Diesel engine powered electrical generators (diesel gensets) are used both for primary power delivery, and as a back-up supply that can deliver electrical power in the event of a mains failure. Good reliability, ease of maintenance, and abundance and relative cheapness of fuel mean that diesel generators are a common choice for these applications.
The decision to install a back-up supply will depend on the importance of maintaining supply during mains power outages. Mains failure can be a result of external issues with the grid, or could be faults within the consumer’s own electrical supply. The effect of an outage can range from being a nuisance to having significant implications with safety and revenue at risk.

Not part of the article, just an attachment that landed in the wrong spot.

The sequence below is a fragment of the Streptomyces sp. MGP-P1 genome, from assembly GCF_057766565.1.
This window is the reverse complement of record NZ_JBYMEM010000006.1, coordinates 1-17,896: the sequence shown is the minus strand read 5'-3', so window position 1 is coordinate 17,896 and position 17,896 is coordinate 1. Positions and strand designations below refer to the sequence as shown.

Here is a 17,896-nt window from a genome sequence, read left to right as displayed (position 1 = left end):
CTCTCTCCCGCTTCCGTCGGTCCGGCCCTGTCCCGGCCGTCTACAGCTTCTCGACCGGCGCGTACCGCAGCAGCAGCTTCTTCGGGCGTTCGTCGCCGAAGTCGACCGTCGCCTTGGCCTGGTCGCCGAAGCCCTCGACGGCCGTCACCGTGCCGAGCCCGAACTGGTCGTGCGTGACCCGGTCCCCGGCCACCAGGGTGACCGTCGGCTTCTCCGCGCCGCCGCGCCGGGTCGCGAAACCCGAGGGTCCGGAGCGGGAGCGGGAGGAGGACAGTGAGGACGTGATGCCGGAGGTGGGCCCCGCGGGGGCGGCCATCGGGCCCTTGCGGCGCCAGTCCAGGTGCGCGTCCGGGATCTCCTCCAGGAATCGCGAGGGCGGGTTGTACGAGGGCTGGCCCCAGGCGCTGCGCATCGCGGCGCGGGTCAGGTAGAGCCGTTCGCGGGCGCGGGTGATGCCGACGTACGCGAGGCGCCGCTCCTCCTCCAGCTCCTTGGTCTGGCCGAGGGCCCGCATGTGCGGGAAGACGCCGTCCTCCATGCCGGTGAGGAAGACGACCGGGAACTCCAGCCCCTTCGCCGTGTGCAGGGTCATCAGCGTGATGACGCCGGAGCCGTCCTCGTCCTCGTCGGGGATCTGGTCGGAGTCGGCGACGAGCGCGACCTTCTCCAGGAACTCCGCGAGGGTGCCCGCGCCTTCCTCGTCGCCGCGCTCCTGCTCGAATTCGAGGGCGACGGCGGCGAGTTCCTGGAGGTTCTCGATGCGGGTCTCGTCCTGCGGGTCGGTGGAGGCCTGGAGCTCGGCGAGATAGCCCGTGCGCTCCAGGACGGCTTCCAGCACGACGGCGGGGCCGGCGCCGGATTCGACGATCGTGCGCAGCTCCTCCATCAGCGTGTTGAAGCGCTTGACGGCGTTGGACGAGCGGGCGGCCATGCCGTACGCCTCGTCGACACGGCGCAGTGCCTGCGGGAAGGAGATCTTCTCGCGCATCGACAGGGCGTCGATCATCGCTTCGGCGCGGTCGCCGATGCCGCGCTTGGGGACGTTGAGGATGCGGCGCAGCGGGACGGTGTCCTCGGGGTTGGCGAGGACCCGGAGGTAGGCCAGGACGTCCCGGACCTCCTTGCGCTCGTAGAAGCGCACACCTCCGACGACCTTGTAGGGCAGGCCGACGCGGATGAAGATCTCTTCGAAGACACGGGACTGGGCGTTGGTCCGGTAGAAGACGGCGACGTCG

For data centres, hospitals and other sites with critical applications, an emergency supply is clearly essential. At other sites, back-up power may still be required for safe evacuation or for firefighting.
Loss of revenue during outage, and the costs of process start-up, might be sufficient to justify the cost of a standby power supply. In addition, the loss of reputation for failed delivery, and the general nuisance to operations, can help to make a diesel genset an attractive option where power outages are likely.